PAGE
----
Hoya sammannaniana was named after Datuk Sam Mannan director of the Sabah Forest Department. The plant grows in Borneo (Sabah and Kalimantan) and has only been found growing in the canopy of lowland to hill mixed dipterocarp forest below 400 m. (Taken from the book A Guide to Hoyas of Borneo by Anthony Lamb and Michele Rodda).
Hoya sammannaniana (EPC 883) is a Hoya that I have only had for a little over six months at this point. I received in as the only surviving plant in a six Hoya order from Thailand in the early autumn of 2014, and it bloomed in February of 2015. I started growing it in semi-hydro using leca, but after losing at least 10 buds at various sizes to blasting, I converted back to a regular mix, and it bloomed with a solitary flower on two separate occasions as of this writing.
Leaves grow in pairs and at every node there is a peduncle. Flowers are over and inch long and three quarters of an inch in diameter. There is no detectable scent and unfortunately the flowers only last for one day after opening. I bloomed this plant under artificial light and high humidity using a grow tent. The coronas are bright yellow and quite spectacular, but the flower itself is difficult to photograph because of its depth. At this point I think this plant is best suited to collectors and not for the casual grower. I will report back when I have had more time to cultivate and observe this unusual Hoya.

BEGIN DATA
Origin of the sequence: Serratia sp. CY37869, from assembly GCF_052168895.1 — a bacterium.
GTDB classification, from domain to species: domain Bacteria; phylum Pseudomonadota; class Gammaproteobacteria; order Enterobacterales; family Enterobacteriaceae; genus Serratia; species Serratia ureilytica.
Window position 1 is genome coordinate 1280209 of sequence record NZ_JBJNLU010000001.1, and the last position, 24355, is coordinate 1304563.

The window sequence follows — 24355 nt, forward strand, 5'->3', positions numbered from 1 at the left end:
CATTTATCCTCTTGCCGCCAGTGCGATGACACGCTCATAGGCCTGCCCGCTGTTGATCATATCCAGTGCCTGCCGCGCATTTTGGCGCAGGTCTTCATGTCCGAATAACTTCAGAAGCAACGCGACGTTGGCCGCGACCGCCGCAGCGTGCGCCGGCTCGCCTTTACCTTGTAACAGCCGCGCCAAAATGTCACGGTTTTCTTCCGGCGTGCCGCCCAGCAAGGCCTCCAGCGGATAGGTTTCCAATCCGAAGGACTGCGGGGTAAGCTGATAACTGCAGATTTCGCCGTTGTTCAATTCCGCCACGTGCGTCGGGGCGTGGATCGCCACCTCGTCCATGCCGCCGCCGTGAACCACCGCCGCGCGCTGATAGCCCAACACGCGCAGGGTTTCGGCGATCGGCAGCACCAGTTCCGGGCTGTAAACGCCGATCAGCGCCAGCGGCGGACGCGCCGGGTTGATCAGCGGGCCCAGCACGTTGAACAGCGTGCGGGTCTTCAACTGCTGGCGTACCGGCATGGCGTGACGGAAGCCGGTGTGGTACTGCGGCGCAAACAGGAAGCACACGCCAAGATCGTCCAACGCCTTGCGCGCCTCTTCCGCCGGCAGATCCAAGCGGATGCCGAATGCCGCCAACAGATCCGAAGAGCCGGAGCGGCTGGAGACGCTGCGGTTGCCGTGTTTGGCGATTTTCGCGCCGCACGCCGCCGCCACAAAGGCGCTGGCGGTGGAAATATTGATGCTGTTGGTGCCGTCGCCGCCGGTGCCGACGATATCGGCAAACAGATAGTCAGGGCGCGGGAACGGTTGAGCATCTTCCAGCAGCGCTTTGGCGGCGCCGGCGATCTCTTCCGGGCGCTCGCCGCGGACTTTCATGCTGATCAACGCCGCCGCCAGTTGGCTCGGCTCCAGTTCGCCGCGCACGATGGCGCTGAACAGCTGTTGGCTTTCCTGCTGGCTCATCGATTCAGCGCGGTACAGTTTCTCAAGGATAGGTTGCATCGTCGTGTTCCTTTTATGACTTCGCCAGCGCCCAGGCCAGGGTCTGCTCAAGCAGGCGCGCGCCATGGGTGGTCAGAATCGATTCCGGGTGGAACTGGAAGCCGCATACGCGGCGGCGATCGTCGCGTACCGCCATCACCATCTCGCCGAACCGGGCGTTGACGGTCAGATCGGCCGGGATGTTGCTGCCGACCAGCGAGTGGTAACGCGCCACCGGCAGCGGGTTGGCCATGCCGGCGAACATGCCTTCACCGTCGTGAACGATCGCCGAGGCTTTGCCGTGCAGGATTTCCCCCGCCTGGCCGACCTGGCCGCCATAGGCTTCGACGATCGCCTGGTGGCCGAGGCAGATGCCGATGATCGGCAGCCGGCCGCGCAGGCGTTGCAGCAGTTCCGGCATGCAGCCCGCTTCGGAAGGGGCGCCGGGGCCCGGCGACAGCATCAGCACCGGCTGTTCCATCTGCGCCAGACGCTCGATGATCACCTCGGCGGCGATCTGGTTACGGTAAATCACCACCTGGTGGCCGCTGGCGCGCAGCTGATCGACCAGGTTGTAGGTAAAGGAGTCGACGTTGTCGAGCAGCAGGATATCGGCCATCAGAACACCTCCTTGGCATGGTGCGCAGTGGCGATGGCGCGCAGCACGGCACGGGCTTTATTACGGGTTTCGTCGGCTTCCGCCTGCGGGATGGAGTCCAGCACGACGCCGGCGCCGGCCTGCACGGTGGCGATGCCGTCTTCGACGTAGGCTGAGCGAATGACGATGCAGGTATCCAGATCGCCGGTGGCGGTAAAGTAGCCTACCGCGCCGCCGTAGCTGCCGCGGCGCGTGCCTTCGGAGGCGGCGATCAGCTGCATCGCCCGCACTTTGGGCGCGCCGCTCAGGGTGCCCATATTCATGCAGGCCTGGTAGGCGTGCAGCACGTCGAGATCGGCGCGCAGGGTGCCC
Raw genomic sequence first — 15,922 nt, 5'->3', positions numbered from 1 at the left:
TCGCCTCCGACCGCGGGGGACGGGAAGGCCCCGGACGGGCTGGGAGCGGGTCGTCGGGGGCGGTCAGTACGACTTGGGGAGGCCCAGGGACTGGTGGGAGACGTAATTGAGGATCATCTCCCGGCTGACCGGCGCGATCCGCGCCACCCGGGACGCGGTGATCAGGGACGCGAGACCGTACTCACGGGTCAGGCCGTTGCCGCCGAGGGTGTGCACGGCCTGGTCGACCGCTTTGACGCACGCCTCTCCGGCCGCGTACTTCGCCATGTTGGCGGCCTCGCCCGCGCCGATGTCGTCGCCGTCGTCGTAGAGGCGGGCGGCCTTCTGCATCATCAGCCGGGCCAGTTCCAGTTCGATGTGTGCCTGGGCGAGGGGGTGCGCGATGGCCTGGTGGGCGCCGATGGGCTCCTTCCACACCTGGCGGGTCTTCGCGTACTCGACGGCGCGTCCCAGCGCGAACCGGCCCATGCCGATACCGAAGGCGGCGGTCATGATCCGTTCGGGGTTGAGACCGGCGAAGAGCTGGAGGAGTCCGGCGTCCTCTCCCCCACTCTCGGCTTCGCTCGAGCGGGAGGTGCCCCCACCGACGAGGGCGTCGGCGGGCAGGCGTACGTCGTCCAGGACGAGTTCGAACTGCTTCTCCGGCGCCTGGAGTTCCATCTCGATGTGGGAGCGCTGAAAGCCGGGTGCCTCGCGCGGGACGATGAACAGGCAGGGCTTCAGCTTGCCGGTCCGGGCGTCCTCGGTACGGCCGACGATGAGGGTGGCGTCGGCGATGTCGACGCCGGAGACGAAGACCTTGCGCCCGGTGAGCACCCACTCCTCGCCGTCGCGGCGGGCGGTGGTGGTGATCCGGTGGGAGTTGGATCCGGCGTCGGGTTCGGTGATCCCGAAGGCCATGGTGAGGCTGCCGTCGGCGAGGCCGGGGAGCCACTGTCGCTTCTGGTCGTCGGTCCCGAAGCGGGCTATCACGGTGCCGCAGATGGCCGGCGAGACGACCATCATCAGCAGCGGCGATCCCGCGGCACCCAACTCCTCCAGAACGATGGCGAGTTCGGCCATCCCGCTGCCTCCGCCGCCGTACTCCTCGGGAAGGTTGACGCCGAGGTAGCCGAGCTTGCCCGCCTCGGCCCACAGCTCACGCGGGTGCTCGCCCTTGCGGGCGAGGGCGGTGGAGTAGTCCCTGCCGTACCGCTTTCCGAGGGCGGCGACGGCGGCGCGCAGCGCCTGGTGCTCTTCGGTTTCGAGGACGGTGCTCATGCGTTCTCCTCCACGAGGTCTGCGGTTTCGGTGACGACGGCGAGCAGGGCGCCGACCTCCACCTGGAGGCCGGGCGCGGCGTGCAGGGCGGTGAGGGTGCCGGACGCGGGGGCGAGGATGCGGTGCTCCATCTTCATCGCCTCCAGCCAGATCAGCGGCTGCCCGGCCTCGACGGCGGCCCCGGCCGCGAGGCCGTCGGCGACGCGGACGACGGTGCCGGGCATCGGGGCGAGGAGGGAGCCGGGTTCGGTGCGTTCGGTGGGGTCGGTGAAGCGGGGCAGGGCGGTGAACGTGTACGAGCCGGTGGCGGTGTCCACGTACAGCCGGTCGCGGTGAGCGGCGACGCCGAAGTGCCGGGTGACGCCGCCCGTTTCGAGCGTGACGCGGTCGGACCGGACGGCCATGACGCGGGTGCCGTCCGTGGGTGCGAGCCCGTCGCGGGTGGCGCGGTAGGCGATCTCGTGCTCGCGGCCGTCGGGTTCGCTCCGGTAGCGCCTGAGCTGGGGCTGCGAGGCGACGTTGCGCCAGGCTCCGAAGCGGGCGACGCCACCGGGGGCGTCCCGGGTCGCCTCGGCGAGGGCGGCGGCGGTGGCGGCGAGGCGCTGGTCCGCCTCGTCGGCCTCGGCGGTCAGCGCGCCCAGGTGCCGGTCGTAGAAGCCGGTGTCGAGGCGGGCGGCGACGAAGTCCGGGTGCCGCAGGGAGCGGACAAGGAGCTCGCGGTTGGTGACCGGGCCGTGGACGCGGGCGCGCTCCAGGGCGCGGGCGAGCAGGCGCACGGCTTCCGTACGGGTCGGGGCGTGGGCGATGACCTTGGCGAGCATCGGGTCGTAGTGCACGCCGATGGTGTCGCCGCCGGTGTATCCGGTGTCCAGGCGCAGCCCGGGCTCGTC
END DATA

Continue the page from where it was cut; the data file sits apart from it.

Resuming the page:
**Update October 2016**
I’ve been growing Hoya sammannaniana now, or should I say struggling with the plant, for around two years now. It is not an easy plant to grow, but is very easy to flower. I’ve now flowered the plant at least a dozen times, but have started it over at least four times. I finally have two plants that are starting to grow and are actually putting on new leaves. The plants are small, but I have hope that I can get them large enough that I won’t have to fear losing them any longer.
I am currently growing Hoya sammannaniana in a straight orchid mix comprised of only three materials Large Fir bark, Large Chunks of Charcoal, and #4 Sponge Rock. I spray the mix daily to always keep it damp and have a clear saucer under the plant in which I keep just a hint of water in most of the time. The plants roots have come out of the bottom of the pot and touch the water. The plant is growing under T-5 fluorescent lighting with high nighttime humidity. I will report back at a future date on whether this set up continues to work with the plant.